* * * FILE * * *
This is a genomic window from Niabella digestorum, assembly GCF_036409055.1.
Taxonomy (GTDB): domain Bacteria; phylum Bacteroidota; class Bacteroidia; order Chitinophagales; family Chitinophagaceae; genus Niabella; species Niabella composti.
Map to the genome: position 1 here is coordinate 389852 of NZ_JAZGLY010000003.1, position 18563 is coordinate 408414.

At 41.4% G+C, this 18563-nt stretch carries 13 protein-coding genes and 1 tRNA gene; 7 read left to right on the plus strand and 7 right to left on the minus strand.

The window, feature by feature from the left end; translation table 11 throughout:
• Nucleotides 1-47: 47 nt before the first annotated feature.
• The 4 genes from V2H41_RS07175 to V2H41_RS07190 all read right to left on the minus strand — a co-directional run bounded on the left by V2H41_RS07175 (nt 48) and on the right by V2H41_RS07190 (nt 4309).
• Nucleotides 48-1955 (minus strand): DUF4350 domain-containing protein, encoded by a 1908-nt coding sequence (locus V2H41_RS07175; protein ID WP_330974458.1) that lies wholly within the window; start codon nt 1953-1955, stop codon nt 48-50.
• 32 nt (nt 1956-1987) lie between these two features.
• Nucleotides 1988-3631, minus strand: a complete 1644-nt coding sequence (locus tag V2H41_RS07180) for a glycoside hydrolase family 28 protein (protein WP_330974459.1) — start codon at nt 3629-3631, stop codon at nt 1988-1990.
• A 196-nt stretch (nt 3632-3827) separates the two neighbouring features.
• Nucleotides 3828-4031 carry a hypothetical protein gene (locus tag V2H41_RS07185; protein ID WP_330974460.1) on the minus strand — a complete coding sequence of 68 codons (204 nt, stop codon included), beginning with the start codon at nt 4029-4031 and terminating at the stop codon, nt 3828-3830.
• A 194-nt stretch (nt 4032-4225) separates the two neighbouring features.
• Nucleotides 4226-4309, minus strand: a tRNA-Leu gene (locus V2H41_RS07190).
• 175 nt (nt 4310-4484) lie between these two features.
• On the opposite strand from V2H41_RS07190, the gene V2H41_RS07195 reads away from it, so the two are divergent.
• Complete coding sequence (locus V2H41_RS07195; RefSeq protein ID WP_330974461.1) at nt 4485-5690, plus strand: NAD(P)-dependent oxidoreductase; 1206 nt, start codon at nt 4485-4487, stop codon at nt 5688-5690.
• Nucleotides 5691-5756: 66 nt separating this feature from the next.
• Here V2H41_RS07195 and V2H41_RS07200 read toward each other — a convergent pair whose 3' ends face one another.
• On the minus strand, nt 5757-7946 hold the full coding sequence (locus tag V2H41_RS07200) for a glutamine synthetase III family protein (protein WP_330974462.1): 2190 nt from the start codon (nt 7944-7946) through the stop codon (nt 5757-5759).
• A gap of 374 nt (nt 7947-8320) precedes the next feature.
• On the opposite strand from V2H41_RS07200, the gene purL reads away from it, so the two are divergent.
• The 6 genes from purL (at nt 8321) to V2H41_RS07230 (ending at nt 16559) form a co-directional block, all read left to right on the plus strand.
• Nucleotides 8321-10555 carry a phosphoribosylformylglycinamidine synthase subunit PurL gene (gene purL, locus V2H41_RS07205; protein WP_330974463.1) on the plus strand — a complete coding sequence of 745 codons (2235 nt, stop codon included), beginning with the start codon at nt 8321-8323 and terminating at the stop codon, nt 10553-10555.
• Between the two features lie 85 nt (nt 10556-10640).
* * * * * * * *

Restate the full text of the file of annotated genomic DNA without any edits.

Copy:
This is a genomic window from Niabella digestorum, assembly GCF_036409055.1.
Taxonomy (GTDB): domain Bacteria; phylum Bacteroidota; class Bacteroidia; order Chitinophagales; family Chitinophagaceae; genus Niabella; species Niabella composti.
Map to the genome: position 1 here is coordinate 389852 of NZ_JAZGLY010000003.1, position 18563 is coordinate 408414.

At 41.4% G+C, this 18563-nt stretch carries 13 protein-coding genes and 1 tRNA gene; 7 read left to right on the plus strand and 7 right to left on the minus strand.

The window, feature by feature from the left end; translation table 11 throughout:
• Nucleotides 1-47: 47 nt before the first annotated feature.
• The 4 genes from V2H41_RS07175 to V2H41_RS07190 all read right to left on the minus strand — a co-directional run bounded on the left by V2H41_RS07175 (nt 48) and on the right by V2H41_RS07190 (nt 4309).
• Nucleotides 48-1955 (minus strand): DUF4350 domain-containing protein, encoded by a 1908-nt coding sequence (locus V2H41_RS07175; protein ID WP_330974458.1) that lies wholly within the window; start codon nt 1953-1955, stop codon nt 48-50.
• 32 nt (nt 1956-1987) lie between these two features.
• Nucleotides 1988-3631, minus strand: a complete 1644-nt coding sequence (locus tag V2H41_RS07180) for a glycoside hydrolase family 28 protein (protein WP_330974459.1) — start codon at nt 3629-3631, stop codon at nt 1988-1990.
• A 196-nt stretch (nt 3632-3827) separates the two neighbouring features.
• Nucleotides 3828-4031 carry a hypothetical protein gene (locus tag V2H41_RS07185; protein ID WP_330974460.1) on the minus strand — a complete coding sequence of 68 codons (204 nt, stop codon included), beginning with the start codon at nt 4029-4031 and terminating at the stop codon, nt 3828-3830.
• A 194-nt stretch (nt 4032-4225) separates the two neighbouring features.
• Nucleotides 4226-4309, minus strand: a tRNA-Leu gene (locus V2H41_RS07190).
• 175 nt (nt 4310-4484) lie between these two features.
• On the opposite strand from V2H41_RS07190, the gene V2H41_RS07195 reads away from it, so the two are divergent.
• Complete coding sequence (locus V2H41_RS07195; RefSeq protein ID WP_330974461.1) at nt 4485-5690, plus strand: NAD(P)-dependent oxidoreductase; 1206 nt, start codon at nt 4485-4487, stop codon at nt 5688-5690.
• Nucleotides 5691-5756: 66 nt separating this feature from the next.
• Here V2H41_RS07195 and V2H41_RS07200 read toward each other — a convergent pair whose 3' ends face one another.
• On the minus strand, nt 5757-7946 hold the full coding sequence (locus tag V2H41_RS07200) for a glutamine synthetase III family protein (protein WP_330974462.1): 2190 nt from the start codon (nt 7944-7946) through the stop codon (nt 5757-5759).
• A gap of 374 nt (nt 7947-8320) precedes the next feature.
• On the opposite strand from V2H41_RS07200, the gene purL reads away from it, so the two are divergent.
• The 6 genes from purL (at nt 8321) to V2H41_RS07230 (ending at nt 16559) form a co-directional block, all read left to right on the plus strand.
• Nucleotides 8321-10555 carry a phosphoribosylformylglycinamidine synthase subunit PurL gene (gene purL, locus V2H41_RS07205; protein WP_330974463.1) on the plus strand — a complete coding sequence of 745 codons (2235 nt, stop codon included), beginning with the start codon at nt 8321-8323 and terminating at the stop codon, nt 10553-10555.
• Between the two features lie 85 nt (nt 10556-10640).